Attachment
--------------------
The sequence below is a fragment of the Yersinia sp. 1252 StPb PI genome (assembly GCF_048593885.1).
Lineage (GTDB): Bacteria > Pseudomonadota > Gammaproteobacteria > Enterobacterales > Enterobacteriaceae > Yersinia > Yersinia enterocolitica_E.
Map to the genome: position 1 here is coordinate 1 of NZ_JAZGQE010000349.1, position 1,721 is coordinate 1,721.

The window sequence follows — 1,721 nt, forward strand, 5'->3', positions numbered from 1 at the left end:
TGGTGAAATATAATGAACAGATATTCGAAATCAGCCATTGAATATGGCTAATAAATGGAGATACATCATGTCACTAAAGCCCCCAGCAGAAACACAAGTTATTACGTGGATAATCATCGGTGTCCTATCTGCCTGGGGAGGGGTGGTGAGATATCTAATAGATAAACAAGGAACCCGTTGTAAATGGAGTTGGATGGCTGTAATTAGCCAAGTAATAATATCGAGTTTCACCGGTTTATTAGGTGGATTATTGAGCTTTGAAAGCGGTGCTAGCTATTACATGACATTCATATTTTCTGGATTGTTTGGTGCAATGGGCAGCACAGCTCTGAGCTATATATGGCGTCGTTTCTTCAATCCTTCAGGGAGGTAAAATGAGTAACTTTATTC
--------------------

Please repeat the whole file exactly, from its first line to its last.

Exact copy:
The sequence below is a fragment of the Yersinia sp. 1252 StPb PI genome (assembly GCF_048593885.1).
Lineage (GTDB): Bacteria > Pseudomonadota > Gammaproteobacteria > Enterobacterales > Enterobacteriaceae > Yersinia > Yersinia enterocolitica_E.
Map to the genome: position 1 here is coordinate 1 of NZ_JAZGQE010000349.1, position 1,721 is coordinate 1,721.

The window sequence follows — 1,721 nt, forward strand, 5'->3', positions numbered from 1 at the left end:
TGGTGAAATATAATGAACAGATATTCGAAATCAGCCATTGAATATGGCTAATAAATGGAGATACATCATGTCACTAAAGCCCCCAGCAGAAACACAAGTTATTACGTGGATAATCATCGGTGTCCTATCTGCCTGGGGAGGGGTGGTGAGATATCTAATAGATAAACAAGGAACCCGTTGTAAATGGAGTTGGATGGCTGTAATTAGCCAAGTAATAATATCGAGTTTCACCGGTTTATTAGGTGGATTATTGAGCTTTGAAAGCGGTGCTAGCTATTACATGACATTCATATTTTCTGGATTGTTTGGTGCAATGGGCAGCACAGCTCTGAGCTATATATGGCGTCGTTTCTTCAATCCTTCAGGGAGGTAAAATGAGTAACTTTATTC